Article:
Yoga photography is a really interesting subgenre of sports photography because how different yoga is to a traditional sport. Inhabiting a meditation space between actual meditation and athleticism, yoga allows you, the photographer, a lot of creative control when you are planning your compositions and exposures. Whether you are photographing a yoga workout of women, men, athletes or whomever, the same yoga photography rules apply in 2020.
Because of the accessibility of yoga, you are able to use a variety of locations and poses for some really intense and amazing exposures. Let’s look at some different ways you can better, or begin, as a yoga photographer.
1. Using a low perspective can make for interesting yoga photos
Low perspective allows the body of the person performing yoga to be really accentuated and feel grand. Using a lower perspective also allow you to put more focus on the person, as the majority of your photo can be dominated by nothing.
A composition like this allows for a more minimal look, which isn’t a bad thing. Try some lower perspectives, especially for the more intense or harder looking positions, as these can be when you put focus on the person as the subject, rather than the location.
2. Take a breath, and your time
One of the best parts of photographing yoga is that you can take your time with everything. As long as you have the time to work with your model, you can plan out each shot and get it as perfect as you can in camera. This makes your photo editing process simple, and allows you to really work at making something creative that both you and your model can enjoy.
Don’t rush through the process and miss out on key poses that your model really wanted to showcase. It can take a while for someone doing yoga to really get into their rhythm and present you with the best shots, so take a breath, and take your time.
3. Make the ordinary interesting
Not every yoga photography shot has to be in an incredible location with the most ridiculous poses. You can do a lot with a basic yoga poses and the proper framing and vision. For example, the yoga photo above uses the architecture of the building, good framing of the space, well thought out dimensions, and a lot of muted earth tones to really set itself apart.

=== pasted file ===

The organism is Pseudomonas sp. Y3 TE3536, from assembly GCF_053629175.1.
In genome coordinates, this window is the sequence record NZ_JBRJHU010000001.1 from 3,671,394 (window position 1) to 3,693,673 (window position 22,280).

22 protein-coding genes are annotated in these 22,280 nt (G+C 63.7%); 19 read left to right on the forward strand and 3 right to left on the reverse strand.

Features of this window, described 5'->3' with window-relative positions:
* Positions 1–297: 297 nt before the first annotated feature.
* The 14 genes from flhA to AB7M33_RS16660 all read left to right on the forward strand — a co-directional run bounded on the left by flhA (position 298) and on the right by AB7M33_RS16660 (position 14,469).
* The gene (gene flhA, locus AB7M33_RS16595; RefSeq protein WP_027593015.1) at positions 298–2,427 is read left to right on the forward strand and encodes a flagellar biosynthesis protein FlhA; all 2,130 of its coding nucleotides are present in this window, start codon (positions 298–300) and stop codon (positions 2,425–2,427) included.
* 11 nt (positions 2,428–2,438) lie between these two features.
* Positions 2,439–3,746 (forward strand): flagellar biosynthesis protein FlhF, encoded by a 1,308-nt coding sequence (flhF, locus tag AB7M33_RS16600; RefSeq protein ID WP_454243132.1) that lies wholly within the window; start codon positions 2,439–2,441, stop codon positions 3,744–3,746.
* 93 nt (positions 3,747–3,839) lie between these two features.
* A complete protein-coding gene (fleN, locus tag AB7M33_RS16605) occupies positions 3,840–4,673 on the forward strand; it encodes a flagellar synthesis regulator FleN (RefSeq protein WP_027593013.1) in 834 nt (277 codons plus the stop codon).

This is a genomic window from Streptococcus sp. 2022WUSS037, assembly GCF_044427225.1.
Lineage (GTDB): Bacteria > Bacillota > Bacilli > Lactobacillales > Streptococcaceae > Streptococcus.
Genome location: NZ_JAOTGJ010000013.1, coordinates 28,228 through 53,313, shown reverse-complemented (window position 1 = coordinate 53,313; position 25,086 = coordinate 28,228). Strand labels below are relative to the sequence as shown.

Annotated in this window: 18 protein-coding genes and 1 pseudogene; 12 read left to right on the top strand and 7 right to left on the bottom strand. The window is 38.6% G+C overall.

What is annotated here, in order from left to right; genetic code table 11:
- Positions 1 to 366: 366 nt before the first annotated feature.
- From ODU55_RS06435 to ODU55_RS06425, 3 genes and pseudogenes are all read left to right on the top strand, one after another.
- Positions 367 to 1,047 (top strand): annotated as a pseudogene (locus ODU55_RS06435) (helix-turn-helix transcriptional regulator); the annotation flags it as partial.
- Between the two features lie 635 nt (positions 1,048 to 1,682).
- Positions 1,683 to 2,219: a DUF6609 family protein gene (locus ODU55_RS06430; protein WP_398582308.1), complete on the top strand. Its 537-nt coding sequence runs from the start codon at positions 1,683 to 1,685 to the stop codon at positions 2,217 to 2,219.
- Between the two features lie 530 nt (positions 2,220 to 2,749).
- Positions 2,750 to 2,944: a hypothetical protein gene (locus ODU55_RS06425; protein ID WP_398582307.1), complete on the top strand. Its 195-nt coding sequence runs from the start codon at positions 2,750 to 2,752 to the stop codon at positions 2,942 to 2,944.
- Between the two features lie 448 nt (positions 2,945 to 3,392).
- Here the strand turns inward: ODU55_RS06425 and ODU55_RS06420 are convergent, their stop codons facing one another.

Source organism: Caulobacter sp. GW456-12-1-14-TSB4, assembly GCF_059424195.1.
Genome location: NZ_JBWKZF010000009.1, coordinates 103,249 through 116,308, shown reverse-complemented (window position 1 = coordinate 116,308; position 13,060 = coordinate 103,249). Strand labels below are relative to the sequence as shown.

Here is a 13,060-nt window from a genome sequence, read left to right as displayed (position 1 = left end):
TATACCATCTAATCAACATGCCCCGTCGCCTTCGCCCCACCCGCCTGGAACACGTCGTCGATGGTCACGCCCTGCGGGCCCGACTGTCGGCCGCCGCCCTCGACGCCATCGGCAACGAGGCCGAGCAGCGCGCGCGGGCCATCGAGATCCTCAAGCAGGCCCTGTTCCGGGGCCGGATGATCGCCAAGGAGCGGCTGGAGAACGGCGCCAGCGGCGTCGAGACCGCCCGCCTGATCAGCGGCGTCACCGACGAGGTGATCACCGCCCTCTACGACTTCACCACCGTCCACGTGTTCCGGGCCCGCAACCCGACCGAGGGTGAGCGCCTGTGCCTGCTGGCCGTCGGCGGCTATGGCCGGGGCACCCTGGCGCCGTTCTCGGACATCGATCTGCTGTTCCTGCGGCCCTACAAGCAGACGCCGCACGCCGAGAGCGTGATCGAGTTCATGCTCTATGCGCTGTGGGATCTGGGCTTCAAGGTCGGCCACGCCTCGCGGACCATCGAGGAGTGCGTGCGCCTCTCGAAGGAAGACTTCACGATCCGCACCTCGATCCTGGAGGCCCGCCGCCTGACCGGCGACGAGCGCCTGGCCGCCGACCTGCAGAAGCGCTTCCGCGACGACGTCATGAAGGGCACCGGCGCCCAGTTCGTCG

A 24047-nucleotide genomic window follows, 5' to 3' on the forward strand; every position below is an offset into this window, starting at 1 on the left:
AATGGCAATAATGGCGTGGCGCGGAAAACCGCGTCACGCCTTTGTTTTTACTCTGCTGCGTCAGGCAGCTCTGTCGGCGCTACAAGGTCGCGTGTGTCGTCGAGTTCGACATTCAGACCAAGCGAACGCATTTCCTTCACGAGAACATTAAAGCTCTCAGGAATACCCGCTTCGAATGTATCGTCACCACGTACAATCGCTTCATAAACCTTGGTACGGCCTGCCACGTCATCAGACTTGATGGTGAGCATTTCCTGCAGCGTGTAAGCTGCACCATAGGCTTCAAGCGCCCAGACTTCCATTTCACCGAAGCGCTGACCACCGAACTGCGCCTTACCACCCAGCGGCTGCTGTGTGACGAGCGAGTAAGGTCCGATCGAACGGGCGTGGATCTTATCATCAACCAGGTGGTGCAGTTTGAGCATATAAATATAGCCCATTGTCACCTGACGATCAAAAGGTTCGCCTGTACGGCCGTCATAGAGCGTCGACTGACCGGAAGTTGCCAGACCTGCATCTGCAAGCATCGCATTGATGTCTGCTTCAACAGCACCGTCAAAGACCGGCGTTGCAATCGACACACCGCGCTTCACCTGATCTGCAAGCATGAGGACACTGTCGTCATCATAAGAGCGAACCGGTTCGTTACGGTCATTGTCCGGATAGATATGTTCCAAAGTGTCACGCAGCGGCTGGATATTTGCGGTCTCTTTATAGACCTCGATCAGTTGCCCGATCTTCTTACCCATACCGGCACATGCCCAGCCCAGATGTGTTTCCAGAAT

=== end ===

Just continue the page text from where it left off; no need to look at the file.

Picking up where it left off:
It isn’t the most interesting shot, but I do find it quite pleasing, especially because of the colors. It might just be filler from a session, but the boring photos can still be rather interesting; and good.
4. Take advantage of specific yoga lighting
There are times when you can really take advantage of natural light, and yoga lends itself incredibly well to this. Silhouettes cast from traditional yoga poses are incredibly interesting, so even boring typical silhouette shots can really shine. Using the sun and other natural elements with yoga photography allows for a lot of creativity with very meager technological necessities.
Take your time and wait for the light to make your shot work, it’s both incredibly rewarding and can really brighten up your yoga photography portfolio. This delicate nature also applies to mature boudoir photography (see our guide here).
5. Experiment with longer exposures
Yoga photography tips generally focuses on a lot of different styles of shot, and you can get even more creative with some long exposures. Long exposures in populated areas can allow you to really isolate the sensation of doing yoga, while long exposures with someone holding a position can also make very interesting photos, like the one above.
You can take this even further and isolate different positions by adding light. Out in the daylight, the use of a neutral density filter and allow you to take several seconds to several minute exposures. With a talented enough model, you can get amazing results with longer exposures.
Outside of long exposures, it’s important to know that yoga differs from traditional action photography in terms of shutter speed. Because the positions are generally held longer, you can shoot at a typical 1/125th or 1/250th of a second without worrying about blur. Make sure to double check your exposures, though!